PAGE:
Lawndale Art Center executive director Christine West was actually hoping for a smaller turnout at the annual Dia de Los Muertos gala than that of previous years. But Thursday night, the enthusiastic crowd bidding on contemporary retablos created by local artists was as strong as ever,nudging the 500 mark.
So many joined the Day of the Dead celebration that at the party's height, the quick and the dead were packed elbow to elbow.
The bustling scene was a colorful cornucopia with papel picados hanging from the ceiling, marigolds everywhere and retablos lining the walls.
They poured in to bid on 245 retablos, to sup on Tex-Mex fare from Tacos a Go-Go and to revel in the playful skeleton decor. Remembrances of deceased loved-ones lives filled the community ofrenda or altar where skeletons, sugar skulls and marigolds, the traditional flower of the dead, captured the spirit of the colorful celebration most associated with Mexican folk traditions.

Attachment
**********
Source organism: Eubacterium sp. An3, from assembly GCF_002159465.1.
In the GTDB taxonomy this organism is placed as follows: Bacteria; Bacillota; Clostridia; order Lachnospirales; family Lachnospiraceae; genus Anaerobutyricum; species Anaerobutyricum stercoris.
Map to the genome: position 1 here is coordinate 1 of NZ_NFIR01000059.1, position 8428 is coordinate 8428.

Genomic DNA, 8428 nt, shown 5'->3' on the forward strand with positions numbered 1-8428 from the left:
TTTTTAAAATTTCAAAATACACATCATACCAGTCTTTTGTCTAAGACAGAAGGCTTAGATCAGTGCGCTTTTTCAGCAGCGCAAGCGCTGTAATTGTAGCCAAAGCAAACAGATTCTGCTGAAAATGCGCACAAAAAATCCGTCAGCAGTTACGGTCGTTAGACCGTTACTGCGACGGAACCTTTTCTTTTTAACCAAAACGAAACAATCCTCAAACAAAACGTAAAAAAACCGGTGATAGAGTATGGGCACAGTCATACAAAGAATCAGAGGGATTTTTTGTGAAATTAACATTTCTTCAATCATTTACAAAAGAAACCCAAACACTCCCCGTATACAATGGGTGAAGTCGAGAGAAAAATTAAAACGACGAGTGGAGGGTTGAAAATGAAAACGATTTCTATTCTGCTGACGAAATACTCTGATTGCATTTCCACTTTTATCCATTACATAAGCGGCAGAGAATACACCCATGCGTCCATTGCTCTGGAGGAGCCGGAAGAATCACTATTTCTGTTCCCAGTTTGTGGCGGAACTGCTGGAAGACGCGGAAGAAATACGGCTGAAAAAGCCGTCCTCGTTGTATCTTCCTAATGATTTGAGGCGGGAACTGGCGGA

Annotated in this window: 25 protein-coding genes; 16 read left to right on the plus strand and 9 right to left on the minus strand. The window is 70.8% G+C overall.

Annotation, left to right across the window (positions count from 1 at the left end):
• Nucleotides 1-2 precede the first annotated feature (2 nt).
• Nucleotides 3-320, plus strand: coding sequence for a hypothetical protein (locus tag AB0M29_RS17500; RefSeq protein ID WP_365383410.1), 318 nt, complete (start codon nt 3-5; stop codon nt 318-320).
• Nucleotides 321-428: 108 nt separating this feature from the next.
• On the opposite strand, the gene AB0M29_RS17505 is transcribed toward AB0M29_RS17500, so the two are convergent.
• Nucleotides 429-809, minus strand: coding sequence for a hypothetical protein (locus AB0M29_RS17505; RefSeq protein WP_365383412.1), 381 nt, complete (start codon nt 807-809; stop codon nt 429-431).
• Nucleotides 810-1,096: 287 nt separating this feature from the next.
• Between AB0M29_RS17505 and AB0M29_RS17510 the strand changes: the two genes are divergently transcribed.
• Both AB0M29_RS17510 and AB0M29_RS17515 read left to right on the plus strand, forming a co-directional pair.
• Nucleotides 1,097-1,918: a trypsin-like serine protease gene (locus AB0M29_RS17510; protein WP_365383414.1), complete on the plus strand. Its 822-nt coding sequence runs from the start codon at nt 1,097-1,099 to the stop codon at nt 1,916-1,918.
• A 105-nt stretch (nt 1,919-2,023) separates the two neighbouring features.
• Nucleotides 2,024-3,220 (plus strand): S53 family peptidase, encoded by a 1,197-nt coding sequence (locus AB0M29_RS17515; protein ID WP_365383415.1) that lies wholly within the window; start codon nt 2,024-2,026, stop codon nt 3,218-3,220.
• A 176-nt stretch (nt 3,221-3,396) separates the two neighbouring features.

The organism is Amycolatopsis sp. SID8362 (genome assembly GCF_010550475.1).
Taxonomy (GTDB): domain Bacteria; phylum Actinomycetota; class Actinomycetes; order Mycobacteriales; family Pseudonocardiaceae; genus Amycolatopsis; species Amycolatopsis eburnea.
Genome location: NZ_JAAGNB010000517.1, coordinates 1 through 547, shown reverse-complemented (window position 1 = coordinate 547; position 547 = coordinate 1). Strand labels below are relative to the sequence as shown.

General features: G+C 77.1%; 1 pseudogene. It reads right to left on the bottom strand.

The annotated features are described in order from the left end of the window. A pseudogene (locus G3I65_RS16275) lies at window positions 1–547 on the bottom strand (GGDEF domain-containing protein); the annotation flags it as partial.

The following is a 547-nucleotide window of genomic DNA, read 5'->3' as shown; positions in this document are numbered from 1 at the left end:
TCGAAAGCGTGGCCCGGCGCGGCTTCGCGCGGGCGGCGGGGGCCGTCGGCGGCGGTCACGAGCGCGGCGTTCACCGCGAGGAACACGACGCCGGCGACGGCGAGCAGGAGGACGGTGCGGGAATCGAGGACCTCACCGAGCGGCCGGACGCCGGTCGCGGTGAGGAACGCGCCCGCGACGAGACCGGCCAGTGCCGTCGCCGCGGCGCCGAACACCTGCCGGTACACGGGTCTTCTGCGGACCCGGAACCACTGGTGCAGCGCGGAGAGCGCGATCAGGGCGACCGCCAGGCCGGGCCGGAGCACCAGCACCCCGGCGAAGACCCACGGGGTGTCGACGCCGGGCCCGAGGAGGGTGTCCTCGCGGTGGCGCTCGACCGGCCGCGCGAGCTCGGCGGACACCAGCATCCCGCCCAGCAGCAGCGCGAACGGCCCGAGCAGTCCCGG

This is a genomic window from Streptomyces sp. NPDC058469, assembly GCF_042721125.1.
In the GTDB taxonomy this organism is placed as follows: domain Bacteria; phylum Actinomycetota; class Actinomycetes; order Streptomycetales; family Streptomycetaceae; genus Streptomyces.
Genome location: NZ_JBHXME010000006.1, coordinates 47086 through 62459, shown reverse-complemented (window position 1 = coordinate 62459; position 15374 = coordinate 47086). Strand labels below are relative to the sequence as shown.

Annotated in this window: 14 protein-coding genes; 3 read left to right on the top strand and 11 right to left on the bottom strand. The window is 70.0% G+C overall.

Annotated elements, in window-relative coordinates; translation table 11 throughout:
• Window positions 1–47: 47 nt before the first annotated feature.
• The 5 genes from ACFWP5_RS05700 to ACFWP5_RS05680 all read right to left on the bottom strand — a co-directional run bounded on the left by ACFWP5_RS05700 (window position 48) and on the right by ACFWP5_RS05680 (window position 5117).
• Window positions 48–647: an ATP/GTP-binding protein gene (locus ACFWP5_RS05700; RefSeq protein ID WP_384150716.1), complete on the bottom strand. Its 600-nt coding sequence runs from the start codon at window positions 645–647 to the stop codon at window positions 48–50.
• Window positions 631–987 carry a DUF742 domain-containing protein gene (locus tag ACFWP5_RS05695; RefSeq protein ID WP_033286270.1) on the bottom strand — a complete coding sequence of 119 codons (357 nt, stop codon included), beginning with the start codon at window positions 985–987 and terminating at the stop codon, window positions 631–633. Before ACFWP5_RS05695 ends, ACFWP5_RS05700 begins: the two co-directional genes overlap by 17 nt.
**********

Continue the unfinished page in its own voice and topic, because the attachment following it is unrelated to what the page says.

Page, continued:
The bustling scene was a colorful cornucopia with papel picados hanging from the ceiling, marigolds everywhere and retablos lining the walls. Even a fair share of guests got into the spirit painting their faces to resemble skulls. Contributing artists Cynthia Hoyt and Helena Gijsbers van Wijk wore skull necklaces as they perused the retablos.
"This is more fun than any other fundraiser, more fun than any other one that I do," Hoyt said. "It's so fun to see what other artists come up with."
Matt Adams, president of the Visual Arts Alliance, and spouse Dominick D'Aunno were among the first to start bidding on the works while gala chairs Lane and Bob Schultz were planning on taking a few home on this night.
Perusing the artwork were Lee Ellis, Ernie Manouse, Denise Furlough, Paula Murphy, John Dascoulias, Trudi Smith and Patrick Mahoney, Barbara and Marks Hinton, Sara Neel, Steve Neel, Minnette and Peter Boesel and Rosalva Reyes-Hada.